August 1 Concert

Henry Nordhorn, French Horn, and Chris Eisenberg, pianist
4:00 pm, Sunday, August 1, 2021
Freewill offering

Henry Nordhorn

Henry, a recent graduate of Central Washington University, has been accepted into the prestigious San Francisco Conservatory of Music where he will be working towards a master’s degree in horn performance. A goodwill offering will go to help Henry in his continued musical studies.

St Antony’s Episcopal Church ~ 11885 Old Frontier Rd NW, Silverdale WA

Prayer and scripture

Last week I participated (virtually) in the ordination of three new priests at St. Mark’s Cathedral in Seattle. As I sat in my comfortable chair and peered at my laptop screen, I was reminded of my own ordination 26 years ago in an old stone church in Kansas. In the Examination, Bishop Smalley asked me, “Will you be diligent in the reading and study of the Holy Scriptures… and will you persevere in prayer, asking God’s grace, both for yourself and for others?

The Prayer Book is wise to ask those questions of the candidate. Our tradition values them as foundations of the spiritual life. Without a life of scripture and prayer, a clergy person can lose their anchor and drift away.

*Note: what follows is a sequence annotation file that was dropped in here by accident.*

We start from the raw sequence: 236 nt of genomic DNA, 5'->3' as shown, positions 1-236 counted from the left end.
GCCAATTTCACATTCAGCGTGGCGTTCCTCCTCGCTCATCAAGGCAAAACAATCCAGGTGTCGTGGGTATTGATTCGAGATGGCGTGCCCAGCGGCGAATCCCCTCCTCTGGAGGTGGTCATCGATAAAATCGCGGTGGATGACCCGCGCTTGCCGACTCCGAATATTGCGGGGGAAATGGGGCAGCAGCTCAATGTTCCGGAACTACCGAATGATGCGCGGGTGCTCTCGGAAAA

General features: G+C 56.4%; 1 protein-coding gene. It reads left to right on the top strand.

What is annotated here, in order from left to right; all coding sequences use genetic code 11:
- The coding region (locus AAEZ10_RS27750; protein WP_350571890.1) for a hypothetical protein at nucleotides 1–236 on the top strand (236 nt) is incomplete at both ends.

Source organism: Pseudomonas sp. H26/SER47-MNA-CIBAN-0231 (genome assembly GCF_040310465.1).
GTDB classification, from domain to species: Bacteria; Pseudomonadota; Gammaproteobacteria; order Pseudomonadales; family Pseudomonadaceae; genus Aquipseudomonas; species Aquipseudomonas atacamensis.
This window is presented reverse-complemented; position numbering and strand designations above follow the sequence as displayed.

I began saying daily Morning Prayer from the Prayer Book in seminary. It was expected, but not required, for all seminarians to attend Morning Prayer, and nearly everybody did. It began a lifelong routine for me.

Of course anything done daily can turn into empty rote, and there have been times when Morning Prayer was just a chore to be accomplished. But after 29 years of Morning Prayer, I see that it has shaped me and changed me. You might say it has created a cathedral of prayer within me in which God is present. Sometimes parts of the cathedral crumble or burn, like Notre Dame, and have to be rebuilt.

Likewise, I’ve spent more time in the Bible than I anticipated. In addition to the weekly concentration required for preaching, I’ve taught our Vicar’s Bible study every week for my thirteen years at St. Antony’s. I’ve pawed through my old seminary notes, read commentaries, pulled articles from the internet, and presented a sheet of notes for the class every week. Our small group of four to six has clustered around the table, poking and prodding and pondering the scriptures. As they say, “The teacher learns the most,” and that’s been true for me. I’ve come to feel at home in the odd stories of the scriptures, and found my own perspective on them.

I’m sure there are other ways I could have spent my time as a priest, and I know every clergy person chooses differently. But for me it’s provided a firm foundation for my life as a priest.

Retirement Announcement

To my dear friends,

It’s with great ambivalence that I’m announcing my retirement as Vicar of St. Antony’s as of September 30, 2021.

I’m very sad to contemplate leaving St. Antony’s because I have loved being your priest. You have given me the great gift of your trust and I cherish the relationships I have with each one of you. Together we’ve done great things, and, more importantly, we’ve done small things with great love. My thirteen years as Vicar have been rich and rewarding for me.

However, I’ll turn 68 at the end of September and I believe God is calling me to move on. I have done my best to serve faithfully, but now it’s time for St. Antony’s to find new vision, new energy, and new leadership.